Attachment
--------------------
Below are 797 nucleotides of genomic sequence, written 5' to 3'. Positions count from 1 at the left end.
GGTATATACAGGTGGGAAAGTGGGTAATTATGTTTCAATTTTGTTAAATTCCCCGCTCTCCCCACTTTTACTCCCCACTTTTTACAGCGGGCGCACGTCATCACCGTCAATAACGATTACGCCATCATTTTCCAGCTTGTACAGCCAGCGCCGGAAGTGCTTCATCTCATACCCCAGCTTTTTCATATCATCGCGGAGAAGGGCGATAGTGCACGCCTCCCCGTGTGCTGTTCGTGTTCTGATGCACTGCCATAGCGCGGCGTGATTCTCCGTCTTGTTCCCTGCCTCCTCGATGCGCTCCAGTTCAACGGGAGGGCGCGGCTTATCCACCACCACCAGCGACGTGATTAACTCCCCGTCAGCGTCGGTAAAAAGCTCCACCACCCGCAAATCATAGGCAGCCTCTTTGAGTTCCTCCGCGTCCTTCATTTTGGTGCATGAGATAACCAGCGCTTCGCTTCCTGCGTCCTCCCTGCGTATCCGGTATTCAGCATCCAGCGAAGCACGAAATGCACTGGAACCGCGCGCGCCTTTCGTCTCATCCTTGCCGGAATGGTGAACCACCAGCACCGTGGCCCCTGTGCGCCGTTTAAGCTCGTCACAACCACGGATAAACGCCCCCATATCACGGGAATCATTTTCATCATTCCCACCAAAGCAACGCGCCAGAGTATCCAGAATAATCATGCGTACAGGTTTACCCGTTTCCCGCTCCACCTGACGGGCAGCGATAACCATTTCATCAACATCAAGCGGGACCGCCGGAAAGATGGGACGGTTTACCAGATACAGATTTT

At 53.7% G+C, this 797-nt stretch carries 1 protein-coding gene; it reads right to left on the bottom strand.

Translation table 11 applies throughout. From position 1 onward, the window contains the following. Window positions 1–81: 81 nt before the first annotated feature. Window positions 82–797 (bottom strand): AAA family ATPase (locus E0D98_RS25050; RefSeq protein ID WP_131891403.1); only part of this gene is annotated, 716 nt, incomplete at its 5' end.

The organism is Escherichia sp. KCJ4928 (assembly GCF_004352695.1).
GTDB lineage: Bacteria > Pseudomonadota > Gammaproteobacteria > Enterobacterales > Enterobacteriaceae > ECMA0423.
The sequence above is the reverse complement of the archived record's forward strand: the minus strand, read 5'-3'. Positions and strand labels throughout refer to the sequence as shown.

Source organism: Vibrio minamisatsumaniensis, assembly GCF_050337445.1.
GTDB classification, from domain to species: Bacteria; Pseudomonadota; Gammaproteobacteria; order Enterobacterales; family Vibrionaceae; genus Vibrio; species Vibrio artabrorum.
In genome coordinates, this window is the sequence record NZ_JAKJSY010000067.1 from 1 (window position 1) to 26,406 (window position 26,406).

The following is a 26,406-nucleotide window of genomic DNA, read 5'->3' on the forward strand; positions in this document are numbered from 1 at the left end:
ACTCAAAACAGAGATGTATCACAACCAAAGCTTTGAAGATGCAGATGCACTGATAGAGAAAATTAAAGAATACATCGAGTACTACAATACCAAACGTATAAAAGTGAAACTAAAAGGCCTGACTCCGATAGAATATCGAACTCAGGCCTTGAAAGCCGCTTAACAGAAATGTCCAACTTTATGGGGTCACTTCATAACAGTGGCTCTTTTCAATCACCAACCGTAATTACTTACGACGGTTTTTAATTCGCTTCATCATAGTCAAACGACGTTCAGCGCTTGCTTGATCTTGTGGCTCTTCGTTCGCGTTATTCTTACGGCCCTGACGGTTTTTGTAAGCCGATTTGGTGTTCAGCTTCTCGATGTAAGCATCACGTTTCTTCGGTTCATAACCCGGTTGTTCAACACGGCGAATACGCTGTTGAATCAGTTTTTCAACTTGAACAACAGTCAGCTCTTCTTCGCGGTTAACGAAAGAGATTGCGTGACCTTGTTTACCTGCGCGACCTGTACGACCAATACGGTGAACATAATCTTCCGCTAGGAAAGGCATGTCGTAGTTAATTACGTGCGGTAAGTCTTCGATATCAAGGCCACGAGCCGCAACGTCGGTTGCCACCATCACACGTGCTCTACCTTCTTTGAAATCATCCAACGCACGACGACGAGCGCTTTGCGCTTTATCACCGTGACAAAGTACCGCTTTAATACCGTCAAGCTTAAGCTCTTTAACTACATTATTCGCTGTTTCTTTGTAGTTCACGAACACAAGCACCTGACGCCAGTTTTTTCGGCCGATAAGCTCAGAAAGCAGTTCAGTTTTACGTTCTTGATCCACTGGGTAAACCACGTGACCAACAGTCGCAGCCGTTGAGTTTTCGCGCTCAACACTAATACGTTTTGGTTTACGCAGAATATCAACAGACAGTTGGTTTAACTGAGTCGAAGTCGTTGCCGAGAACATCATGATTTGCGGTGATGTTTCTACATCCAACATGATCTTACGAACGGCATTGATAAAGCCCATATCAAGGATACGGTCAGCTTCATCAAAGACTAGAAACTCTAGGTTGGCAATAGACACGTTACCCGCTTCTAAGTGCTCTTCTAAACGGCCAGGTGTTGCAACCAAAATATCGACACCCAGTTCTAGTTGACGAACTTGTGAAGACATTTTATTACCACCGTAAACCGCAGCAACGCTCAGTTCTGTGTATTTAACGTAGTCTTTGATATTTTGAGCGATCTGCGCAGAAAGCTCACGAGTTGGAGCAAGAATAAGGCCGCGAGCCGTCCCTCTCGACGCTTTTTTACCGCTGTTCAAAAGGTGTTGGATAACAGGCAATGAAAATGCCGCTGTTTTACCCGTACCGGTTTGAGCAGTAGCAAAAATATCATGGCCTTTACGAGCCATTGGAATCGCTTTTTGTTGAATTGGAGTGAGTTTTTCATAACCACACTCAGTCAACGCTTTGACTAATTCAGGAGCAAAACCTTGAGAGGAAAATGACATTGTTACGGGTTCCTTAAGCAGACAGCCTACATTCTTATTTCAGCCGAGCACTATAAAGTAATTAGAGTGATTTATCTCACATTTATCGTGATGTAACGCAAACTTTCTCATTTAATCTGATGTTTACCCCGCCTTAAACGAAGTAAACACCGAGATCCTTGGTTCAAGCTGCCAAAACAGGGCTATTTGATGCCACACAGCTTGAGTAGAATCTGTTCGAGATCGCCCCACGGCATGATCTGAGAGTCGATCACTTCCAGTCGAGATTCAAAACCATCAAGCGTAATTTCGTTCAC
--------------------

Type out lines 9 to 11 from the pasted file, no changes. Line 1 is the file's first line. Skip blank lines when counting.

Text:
GTDB classification, from domain to species: Bacteria; Pseudomonadota; Gammaproteobacteria; order Enterobacterales; family Vibrionaceae; genus Vibrio; species Vibrio artabrorum.
In genome coordinates, this window is the sequence record NZ_JAKJSY010000067.1 from 1 (window position 1) to 26,406 (window position 26,406).

The following is a 26,406-nucleotide window of genomic DNA, read 5'->3' on the forward strand; positions in this document are numbered from 1 at the left end: